The manufacturing production process begins with the use of the plate which is the surface carrying an image to be inked and transferred to paper or other media. The plate is a "tool" which when positioned on the press produces a direct effect upon the product by making impressions of the printed image when the plate or, in the case of offset lithographic printing, the blanket meets the paper or other media. As such, the plate and/or blanket and the materials directly incorporated into them meet the requirements for exemption as a "tool" under Regulations section 12-426-11b(a)(13).
The process from the use of the plate forward is considered to be the manufacturing production process. The machinery used to print the finished product is used directly in the manufacturing production process at an industrial plant and, accordingly, meets the requirements for exemption in section 12-412(34) and Regulations section 12-426-11b(a)(7), (9), (10) and (11).
The Department considers the bindery work occurring after the actual printing operation to be part of the manufacturing production process and to meet the requirements for exemption listed above. Bindery work includes drilling and punching, cutting and trimming, scoring and perforating, folding, collating and gathering, binding, coating, laminating and packaging.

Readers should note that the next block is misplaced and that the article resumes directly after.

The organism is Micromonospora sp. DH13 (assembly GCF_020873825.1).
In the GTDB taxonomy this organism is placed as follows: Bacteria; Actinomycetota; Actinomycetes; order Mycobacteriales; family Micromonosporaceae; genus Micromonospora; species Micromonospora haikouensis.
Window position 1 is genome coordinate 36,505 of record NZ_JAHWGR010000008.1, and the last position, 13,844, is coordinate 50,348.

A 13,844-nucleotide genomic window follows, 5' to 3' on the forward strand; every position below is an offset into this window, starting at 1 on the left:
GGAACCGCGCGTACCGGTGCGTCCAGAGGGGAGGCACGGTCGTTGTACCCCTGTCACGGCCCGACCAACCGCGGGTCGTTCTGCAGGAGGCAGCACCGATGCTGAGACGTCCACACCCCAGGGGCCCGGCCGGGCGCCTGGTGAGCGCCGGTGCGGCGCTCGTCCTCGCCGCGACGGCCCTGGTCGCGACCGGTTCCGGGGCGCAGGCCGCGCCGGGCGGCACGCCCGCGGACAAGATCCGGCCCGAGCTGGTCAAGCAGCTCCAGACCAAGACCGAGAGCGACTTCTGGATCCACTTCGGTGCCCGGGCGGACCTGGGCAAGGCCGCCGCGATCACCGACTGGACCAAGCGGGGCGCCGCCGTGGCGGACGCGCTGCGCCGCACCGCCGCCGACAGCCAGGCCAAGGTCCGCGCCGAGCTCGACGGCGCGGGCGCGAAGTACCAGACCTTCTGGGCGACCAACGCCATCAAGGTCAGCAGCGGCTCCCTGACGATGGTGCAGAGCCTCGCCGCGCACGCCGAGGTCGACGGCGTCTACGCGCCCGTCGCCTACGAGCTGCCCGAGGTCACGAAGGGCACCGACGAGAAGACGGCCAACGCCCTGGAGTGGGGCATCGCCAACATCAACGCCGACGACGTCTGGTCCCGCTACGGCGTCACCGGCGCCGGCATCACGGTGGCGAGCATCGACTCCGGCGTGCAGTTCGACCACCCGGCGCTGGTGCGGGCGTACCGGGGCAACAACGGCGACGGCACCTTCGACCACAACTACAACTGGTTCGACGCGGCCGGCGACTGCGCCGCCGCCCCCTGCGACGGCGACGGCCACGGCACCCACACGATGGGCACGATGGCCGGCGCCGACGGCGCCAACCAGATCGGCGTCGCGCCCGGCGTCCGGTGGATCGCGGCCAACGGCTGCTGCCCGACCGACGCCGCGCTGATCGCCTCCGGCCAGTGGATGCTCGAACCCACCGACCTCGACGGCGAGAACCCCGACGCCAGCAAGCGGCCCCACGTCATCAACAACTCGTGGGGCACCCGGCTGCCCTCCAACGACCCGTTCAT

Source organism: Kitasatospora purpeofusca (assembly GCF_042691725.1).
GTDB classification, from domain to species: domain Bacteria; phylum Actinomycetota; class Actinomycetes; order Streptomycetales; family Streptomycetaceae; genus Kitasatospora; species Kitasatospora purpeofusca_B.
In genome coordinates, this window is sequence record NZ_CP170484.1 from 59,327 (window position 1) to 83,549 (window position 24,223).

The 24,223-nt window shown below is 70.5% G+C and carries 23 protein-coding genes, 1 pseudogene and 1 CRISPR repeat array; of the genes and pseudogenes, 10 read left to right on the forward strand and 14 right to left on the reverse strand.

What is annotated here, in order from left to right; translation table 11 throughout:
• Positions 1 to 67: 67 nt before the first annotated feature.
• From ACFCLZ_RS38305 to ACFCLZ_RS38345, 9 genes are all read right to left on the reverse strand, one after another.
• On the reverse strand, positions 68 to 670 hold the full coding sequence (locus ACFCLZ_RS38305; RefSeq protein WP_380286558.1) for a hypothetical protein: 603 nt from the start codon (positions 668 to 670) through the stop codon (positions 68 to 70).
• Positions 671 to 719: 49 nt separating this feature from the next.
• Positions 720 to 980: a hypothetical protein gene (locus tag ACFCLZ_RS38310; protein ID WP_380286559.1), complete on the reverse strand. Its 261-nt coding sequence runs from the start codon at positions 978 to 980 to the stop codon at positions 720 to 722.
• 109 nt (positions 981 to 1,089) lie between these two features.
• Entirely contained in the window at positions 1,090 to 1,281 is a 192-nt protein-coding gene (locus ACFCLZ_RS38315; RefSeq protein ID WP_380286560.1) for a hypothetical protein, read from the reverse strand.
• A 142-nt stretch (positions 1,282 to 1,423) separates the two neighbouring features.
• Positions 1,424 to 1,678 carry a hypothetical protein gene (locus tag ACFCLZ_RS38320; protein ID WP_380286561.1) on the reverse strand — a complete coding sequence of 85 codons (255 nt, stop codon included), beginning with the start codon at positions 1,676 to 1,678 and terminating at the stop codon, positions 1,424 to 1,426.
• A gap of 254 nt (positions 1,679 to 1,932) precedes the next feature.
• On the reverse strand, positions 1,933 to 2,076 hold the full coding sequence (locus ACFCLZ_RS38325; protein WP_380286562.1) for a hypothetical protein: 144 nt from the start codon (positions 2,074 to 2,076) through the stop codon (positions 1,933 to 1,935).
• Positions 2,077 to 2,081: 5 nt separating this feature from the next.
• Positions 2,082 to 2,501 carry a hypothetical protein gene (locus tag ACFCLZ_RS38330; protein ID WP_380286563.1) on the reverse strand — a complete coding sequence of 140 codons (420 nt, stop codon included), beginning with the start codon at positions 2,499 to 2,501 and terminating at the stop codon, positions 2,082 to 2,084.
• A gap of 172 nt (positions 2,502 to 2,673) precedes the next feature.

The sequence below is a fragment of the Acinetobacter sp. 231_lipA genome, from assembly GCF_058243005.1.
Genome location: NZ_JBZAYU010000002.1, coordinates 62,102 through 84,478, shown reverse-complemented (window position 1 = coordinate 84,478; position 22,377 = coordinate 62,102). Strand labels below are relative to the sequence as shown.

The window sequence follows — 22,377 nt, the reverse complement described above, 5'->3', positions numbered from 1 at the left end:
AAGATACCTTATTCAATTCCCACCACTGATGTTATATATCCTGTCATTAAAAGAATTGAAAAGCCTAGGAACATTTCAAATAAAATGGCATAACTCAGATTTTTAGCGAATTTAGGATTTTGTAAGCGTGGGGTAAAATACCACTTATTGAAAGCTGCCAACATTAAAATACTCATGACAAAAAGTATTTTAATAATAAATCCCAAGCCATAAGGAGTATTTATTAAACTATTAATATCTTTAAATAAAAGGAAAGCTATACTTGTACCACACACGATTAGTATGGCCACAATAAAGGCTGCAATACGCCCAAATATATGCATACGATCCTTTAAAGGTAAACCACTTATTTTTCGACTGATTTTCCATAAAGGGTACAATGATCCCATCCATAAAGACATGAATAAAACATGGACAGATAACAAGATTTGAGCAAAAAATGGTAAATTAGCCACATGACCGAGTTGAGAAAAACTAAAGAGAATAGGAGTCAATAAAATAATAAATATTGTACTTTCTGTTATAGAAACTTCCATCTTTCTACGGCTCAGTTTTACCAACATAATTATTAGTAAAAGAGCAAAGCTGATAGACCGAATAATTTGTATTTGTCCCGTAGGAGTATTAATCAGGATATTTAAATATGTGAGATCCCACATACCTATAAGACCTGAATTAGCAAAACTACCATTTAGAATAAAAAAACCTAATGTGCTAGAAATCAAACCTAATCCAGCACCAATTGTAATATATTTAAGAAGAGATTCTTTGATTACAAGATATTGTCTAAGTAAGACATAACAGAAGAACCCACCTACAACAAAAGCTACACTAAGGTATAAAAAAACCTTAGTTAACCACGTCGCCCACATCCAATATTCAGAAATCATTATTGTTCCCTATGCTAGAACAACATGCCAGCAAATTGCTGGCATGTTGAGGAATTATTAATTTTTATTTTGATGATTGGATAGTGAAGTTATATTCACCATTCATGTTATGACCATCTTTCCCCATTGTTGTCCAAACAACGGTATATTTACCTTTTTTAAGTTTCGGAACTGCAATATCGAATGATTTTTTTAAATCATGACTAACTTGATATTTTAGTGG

3. Preproduction purchases by printers
Printers must pay Sales and Use Tax on the purchase of all materials, supplies, equipment, tools and machinery used in the preproduction phases of their business operations. While this list is not all-inclusive, the preproduction phases would include all layout, design, typesetting, galleys, paste-up procedures, mounting boards used to make mechanicals, computer-aided designs, electronic page assembly, and color separation in making camera-ready copy, cameras, film, and other items used in preparation work, stripping procedures in making a flat (i.e., the assimilated composition of negatives and positives) prior to plate-making, and the plate-making process.
4. Post-production activities
Under Regulations section 12-426-11b(a)(11), the manufacturing process does not include any activities following the last production stage such as casing, loading or delivery to the consumer. The Department considers bundling, counting, sorting, and handling to be post-production activities occurring after the manufacturing production process and, as such, not entitled to an exemption from the Sales and Use Tax.
This policy statement is a restatement of the Department's existing policy of the Sales and Use Tax treatment of the printing industry. Recognizing that the Department's policy may not have been circulated throughout the entire industry, the Department expects all members of the printing industry to be in compliance with this policy statement by July 1, 1990.